The fort had 6 private toilets in a row, on the outside of the building in open air, carefully cleaned in a natural way by the salt floodwaters, flushing underneath them every 6 hours. Koos said that he was sure that the 4 inside toilets had never been cleaned nor used, as they were only to be opened in case of civil commotion.
During the Great War (1914-1919) the fort was manned by 210 soldiers. It must have been a very boring period full of endless days and nights between the morning roll call and curfew in the evening. Eating beans, bread and left-overs, cleaning arms, playing cards and or just doing nothing, being its high lights. “Yes”, Koos concluded again, “once more it was all useless and in vain, as we have never entered this war”.
After the Great War had ended and military aircraft kept on growing, the Dutch defenders finally left the island. It definitely lost its strategic position, when the Afsluitdijk completely sealed of the Zuiderzee in 1932. In 1933 the caretaker’s couple lost their job and the island was closed down, an iron fence around it all. It was too expensive to have it dismantled. In world War II the Germans used it for military exercises before robbing all iron and steel away, while in the 1944 Starvation Winter its wood, tiles and whatever could be used for warming their homes, was taken by Amsterdam’s citizens, simply walking over the ice of the bay. Koos: “So its wall- and floor tiles can still be found in many kitchens and bathrooms in Amsterdam”.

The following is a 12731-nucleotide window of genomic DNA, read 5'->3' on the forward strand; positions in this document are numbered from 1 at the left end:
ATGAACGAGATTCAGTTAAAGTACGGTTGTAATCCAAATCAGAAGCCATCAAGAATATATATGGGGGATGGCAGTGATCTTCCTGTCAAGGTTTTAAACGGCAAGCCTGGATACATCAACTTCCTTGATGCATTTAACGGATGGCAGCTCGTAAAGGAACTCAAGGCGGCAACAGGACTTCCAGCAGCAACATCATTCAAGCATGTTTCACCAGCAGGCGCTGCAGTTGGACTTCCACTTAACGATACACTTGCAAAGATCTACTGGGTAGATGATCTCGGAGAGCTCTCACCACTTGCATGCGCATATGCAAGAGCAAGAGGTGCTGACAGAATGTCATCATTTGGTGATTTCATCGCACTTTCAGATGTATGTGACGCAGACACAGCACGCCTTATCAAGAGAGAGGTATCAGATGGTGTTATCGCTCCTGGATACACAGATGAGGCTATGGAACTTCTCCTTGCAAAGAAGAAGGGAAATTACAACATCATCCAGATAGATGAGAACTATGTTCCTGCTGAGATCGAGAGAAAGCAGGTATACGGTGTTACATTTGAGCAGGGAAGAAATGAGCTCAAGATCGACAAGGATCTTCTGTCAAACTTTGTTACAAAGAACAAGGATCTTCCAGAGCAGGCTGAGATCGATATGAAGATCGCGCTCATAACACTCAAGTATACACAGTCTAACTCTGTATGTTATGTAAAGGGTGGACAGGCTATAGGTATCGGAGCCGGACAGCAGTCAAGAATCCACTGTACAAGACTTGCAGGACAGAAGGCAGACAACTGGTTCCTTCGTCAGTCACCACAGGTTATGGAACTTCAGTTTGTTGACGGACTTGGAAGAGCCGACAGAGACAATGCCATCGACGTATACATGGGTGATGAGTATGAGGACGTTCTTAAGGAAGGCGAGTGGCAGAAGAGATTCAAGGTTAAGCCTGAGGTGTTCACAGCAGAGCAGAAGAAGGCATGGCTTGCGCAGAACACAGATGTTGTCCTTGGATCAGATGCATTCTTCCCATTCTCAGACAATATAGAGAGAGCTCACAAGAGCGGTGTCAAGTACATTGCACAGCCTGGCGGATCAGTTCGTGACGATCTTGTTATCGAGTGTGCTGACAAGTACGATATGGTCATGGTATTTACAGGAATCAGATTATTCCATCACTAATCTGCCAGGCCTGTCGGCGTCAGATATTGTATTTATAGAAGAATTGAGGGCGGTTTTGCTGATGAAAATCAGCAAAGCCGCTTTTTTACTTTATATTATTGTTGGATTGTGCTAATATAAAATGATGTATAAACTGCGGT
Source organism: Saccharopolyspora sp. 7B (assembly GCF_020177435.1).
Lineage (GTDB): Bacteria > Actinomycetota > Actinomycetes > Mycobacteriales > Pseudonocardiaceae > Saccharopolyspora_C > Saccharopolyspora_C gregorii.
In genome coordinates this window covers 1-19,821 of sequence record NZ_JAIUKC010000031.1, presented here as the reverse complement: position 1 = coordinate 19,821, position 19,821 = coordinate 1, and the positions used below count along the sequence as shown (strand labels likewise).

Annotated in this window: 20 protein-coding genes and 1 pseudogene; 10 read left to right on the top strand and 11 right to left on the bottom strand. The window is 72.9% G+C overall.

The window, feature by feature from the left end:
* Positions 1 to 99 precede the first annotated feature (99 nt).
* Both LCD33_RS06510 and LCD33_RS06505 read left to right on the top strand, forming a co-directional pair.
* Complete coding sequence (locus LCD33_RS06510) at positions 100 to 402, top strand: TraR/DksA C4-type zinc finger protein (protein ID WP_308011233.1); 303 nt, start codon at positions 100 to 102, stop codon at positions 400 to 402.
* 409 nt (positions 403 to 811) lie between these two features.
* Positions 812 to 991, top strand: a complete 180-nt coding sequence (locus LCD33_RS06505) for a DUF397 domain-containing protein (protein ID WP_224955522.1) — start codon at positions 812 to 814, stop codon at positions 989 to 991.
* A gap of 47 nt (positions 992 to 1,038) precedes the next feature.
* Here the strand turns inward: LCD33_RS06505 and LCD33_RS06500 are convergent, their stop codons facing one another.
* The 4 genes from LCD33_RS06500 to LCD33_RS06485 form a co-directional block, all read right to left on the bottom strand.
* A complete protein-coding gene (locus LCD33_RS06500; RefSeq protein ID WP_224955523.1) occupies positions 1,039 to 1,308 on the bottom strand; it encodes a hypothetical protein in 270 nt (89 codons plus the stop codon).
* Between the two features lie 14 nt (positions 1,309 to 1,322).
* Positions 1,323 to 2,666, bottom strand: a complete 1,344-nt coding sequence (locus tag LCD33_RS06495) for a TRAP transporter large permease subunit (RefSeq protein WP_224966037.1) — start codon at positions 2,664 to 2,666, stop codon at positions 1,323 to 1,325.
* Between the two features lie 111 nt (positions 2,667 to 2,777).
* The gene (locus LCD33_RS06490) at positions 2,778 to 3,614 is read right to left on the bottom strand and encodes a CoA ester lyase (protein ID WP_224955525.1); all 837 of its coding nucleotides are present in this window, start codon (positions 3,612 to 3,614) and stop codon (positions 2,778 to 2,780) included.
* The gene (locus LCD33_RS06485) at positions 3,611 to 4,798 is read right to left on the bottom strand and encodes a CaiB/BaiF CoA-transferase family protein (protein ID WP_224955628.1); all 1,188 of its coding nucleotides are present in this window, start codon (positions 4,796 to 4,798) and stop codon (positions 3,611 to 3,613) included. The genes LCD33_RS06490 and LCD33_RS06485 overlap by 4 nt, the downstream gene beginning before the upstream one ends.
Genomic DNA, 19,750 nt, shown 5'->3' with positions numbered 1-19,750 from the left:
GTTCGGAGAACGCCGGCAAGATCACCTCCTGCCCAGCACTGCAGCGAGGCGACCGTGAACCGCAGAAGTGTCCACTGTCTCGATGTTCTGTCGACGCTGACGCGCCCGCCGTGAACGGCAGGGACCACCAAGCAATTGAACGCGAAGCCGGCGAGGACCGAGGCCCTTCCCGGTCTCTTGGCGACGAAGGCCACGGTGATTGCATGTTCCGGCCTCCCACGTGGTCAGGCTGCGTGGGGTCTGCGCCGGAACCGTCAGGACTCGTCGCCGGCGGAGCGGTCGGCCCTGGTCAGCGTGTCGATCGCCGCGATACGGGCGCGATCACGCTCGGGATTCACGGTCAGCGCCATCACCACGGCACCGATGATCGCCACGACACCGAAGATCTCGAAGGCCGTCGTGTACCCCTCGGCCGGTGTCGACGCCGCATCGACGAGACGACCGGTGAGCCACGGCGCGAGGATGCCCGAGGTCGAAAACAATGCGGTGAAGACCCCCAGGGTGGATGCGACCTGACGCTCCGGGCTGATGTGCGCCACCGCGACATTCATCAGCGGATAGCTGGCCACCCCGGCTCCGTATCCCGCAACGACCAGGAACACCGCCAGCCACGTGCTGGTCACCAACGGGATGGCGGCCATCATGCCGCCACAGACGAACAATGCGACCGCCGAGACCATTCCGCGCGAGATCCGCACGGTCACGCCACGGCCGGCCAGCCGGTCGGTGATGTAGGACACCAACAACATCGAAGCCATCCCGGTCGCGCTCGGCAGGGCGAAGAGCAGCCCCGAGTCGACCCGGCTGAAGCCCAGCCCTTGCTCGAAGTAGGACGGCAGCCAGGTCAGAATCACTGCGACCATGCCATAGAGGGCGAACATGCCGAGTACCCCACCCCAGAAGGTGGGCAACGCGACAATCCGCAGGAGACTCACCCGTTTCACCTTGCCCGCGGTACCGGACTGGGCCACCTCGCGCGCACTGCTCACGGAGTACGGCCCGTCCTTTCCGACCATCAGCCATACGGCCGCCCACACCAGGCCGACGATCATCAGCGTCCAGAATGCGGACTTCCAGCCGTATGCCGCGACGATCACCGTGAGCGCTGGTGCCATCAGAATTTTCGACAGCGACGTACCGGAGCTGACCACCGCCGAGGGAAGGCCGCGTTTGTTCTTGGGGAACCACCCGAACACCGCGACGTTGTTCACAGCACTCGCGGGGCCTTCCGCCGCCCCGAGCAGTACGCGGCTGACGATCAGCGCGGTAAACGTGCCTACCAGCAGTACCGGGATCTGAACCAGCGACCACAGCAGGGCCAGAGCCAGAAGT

The city of Amsterdam decided to re-open the island and to pimp up the old fort. It is UNESCO World Heritage Site since 1996. Nowadays it has over 60,000 visitors a year. Nevertheless we came to the conclusion, just as Koos already told us in his introduction speech: Fort Island Pampus is totally useless indeed, as it has never been used for its original purpose. This also goes -even more specifically- for its four indoor toilets.
 Part I: “In preparation.”